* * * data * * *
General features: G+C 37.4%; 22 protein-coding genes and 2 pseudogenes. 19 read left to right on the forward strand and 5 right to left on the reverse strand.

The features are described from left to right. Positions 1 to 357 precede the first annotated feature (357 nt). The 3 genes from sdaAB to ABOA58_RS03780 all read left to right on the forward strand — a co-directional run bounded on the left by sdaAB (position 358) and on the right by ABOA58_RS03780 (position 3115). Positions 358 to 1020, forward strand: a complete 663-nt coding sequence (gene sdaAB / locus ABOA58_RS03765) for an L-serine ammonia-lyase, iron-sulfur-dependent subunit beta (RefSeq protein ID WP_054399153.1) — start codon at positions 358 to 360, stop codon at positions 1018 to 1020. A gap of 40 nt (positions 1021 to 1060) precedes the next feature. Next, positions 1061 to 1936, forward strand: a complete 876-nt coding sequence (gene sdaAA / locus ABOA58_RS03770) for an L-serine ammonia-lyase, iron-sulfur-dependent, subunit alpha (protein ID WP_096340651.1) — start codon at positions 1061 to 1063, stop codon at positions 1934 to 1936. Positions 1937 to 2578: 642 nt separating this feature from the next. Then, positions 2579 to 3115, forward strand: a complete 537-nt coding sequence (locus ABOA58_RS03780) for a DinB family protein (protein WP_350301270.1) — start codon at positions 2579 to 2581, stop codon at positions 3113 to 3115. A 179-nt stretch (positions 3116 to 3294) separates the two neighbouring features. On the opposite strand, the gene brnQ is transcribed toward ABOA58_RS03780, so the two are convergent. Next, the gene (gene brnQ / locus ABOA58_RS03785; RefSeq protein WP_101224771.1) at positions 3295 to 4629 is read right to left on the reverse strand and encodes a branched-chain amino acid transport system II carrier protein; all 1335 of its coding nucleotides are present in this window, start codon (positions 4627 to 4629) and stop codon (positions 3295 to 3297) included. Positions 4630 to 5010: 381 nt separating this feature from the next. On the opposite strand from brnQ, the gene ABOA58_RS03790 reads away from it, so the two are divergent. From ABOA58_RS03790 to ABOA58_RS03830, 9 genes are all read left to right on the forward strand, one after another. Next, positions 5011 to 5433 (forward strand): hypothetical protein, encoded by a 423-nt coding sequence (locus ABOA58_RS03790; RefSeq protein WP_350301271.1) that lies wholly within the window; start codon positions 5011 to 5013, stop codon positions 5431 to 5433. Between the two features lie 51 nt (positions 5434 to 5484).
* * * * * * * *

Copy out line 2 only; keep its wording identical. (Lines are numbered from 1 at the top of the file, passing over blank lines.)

The features are described from left to right. Positions 1 to 357 precede the first annotated feature (357 nt). The 3 genes from sdaAB to ABOA58_RS03780 all read left to right on the forward strand — a co-directional run bounded on the left by sdaAB (position 358) and on the right by ABOA58_RS03780 (position 3115). Positions 358 to 1020, forward strand: a complete 663-nt coding sequence (gene sdaAB / locus ABOA58_RS03765) for an L-serine ammonia-lyase, iron-sulfur-dependent subunit beta (RefSeq protein ID WP_054399153.1) — start codon at positions 358 to 360, stop codon at positions 1018 to 1020. A gap of 40 nt (positions 1021 to 1060) precedes the next feature. Next, positions 1061 to 1936, forward strand: a complete 876-nt coding sequence (gene sdaAA / locus ABOA58_RS03770) for an L-serine ammonia-lyase, iron-sulfur-dependent, subunit alpha (protein ID WP_096340651.1) — start codon at positions 1061 to 1063, stop codon at positions 1934 to 1936. Positions 1937 to 2578: 642 nt separating this feature from the next. Then, positions 2579 to 3115, forward strand: a complete 537-nt coding sequence (locus ABOA58_RS03780) for a DinB family protein (protein WP_350301270.1) — start codon at positions 2579 to 2581, stop codon at positions 3113 to 3115. A 179-nt stretch (positions 3116 to 3294) separates the two neighbouring features. On the opposite strand, the gene brnQ is transcribed toward ABOA58_RS03780, so the two are convergent. Next, the gene (gene brnQ / locus ABOA58_RS03785; RefSeq protein WP_101224771.1) at positions 3295 to 4629 is read right to left on the reverse strand and encodes a branched-chain amino acid transport system II carrier protein; all 1335 of its coding nucleotides are present in this window, start codon (positions 4627 to 4629) and stop codon (positions 3295 to 3297) included. Positions 4630 to 5010: 381 nt separating this feature from the next. On the opposite strand from brnQ, the gene ABOA58_RS03790 reads away from it, so the two are divergent. From ABOA58_RS03790 to ABOA58_RS03830, 9 genes are all read left to right on the forward strand, one after another. Next, positions 5011 to 5433 (forward strand): hypothetical protein, encoded by a 423-nt coding sequence (locus ABOA58_RS03790; RefSeq protein WP_350301271.1) that lies wholly within the window; start codon positions 5011 to 5013, stop codon positions 5431 to 5433. Between the two features lie 51 nt (positions 5434 to 5484).